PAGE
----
This story with a happy ending is old news -- it's from December -- but I just found it in Church and State, the newsletter of Americans United for the Separation of Church and State (I missed it when it was on the AU blog):
A Pagan group in Albemarle County, Va., was recently given permission to advertise its multi-cultural holiday program to public school children -- and they have the Rev. Jerry Falwell to thank for it.
The dispute started last summer when Gabriel and Joshua Rakoski, twins who attend Hollymead Elementary School, sought permission to distribute fliers about their church's Vacation Bible School to their peers via "backpack mail." Many public schools use special folders placed in student backpacks to distribute notices about school events, and sometimes extra-curricular activities, to parents.
School officials originally denied the request from the twins' father, Ray Rakoski, citing a school policy barring "distribution of literature that is for partisan, sectarian, religious or political purposes."
A Charlottesville weekly newspaper, The Hook, reported that Rakoski "sicced the Liberty Counsel on the county," and the policy was soon revised to allow religious groups to use the backpack mail system. Liberty Counsel is a Religious Right legal group founded by Mathew Staver and now affiliated with Falwell.
It wasn't long before other religious groups decided to take advantage of the newly opened forum. A group of Pagans who attend Thomas Jefferson Memorial Church, a Unitarian-Universalist congregation in Charlottesville, created a one-page flier advertising a Dec. 9 event celebrating the December holidays with a Pagan twist. They submitted it to the public school and had it distributed through the backpack system.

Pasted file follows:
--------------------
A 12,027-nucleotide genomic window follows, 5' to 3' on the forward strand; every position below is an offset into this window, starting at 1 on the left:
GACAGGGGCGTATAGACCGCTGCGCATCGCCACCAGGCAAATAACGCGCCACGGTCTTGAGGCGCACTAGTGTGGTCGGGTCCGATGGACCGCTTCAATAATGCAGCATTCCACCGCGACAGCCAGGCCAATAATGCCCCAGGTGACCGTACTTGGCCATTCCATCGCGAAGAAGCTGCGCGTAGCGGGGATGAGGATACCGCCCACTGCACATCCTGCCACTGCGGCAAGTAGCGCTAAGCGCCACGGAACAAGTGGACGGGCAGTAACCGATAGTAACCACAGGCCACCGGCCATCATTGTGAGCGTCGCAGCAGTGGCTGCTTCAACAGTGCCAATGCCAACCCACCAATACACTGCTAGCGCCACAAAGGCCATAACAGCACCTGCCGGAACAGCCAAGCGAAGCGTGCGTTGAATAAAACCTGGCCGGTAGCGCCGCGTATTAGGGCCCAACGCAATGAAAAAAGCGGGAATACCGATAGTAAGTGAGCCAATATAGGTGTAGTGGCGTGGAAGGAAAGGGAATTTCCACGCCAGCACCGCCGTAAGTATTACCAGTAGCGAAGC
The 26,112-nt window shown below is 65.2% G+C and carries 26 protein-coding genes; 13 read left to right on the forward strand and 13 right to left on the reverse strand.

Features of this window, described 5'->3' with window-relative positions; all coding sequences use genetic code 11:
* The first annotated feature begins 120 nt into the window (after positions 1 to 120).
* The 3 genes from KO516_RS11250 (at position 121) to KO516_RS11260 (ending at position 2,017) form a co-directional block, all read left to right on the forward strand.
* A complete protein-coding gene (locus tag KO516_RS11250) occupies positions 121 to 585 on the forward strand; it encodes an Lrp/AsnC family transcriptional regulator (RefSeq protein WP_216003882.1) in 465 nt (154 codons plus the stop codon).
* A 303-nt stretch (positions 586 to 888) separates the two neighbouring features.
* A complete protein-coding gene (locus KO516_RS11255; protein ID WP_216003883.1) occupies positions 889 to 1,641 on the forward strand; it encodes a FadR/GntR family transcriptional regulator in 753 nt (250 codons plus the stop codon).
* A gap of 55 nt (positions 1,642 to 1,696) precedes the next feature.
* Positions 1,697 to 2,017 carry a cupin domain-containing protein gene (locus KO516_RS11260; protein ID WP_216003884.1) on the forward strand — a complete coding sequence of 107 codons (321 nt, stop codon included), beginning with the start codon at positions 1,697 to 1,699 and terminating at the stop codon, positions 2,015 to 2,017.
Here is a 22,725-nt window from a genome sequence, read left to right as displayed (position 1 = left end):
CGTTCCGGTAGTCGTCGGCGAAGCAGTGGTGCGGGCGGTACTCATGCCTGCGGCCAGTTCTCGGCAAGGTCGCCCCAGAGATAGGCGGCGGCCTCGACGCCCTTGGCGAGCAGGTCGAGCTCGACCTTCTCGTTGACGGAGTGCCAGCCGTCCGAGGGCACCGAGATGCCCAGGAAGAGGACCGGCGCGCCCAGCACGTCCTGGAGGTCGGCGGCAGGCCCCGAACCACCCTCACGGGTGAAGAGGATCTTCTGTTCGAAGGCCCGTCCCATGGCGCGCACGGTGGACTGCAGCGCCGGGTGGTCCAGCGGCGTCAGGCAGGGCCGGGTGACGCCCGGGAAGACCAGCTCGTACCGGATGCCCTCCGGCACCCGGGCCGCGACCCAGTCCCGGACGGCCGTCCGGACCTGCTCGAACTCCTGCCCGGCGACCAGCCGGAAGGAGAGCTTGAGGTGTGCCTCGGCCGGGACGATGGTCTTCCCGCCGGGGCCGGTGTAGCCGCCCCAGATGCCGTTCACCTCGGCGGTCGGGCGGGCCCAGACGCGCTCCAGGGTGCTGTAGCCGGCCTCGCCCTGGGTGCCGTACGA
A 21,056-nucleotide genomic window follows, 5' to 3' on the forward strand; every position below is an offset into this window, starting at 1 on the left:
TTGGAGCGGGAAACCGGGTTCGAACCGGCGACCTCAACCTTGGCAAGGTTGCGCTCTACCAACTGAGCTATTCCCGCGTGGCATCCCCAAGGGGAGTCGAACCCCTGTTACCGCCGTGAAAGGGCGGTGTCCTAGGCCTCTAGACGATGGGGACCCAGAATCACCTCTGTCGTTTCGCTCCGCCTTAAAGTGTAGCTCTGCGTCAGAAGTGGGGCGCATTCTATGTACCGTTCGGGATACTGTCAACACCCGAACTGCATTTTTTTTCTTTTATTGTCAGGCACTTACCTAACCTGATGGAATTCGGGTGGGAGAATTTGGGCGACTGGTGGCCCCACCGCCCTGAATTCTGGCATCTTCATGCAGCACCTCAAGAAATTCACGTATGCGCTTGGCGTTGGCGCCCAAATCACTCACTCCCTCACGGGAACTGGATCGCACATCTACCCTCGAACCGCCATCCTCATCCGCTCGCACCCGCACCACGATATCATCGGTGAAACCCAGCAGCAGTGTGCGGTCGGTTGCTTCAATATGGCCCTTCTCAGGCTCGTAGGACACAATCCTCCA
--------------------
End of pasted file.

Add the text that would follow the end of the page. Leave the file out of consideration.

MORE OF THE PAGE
...The flier invited people to “an educational program for children of all ages (and their adults), where we’ll explore the traditions of December and their origins, followed by a Pagan ritual to celebrate Yule.”
It concluded, “Come for one or both parts and bring your curiosity.” ...
Not surprisingly, some parents are a tad upset that their complaints of religious persecution have helped a bad religion -- but there may not be much they can do about it:
Parents in the county have asked Americans United to help the school system draft a new policy governing distribution of religious fliers. That task may be complicated by an opinion from the 4th U.S. Circuit Court of Appeals. Ruling in a case from Montgomery County, Md., the appellate court struck down a policy giving school officials unilateral ability to exclude certain private groups from the backpack system.
Don't you just love that Law of Unintended Consequences?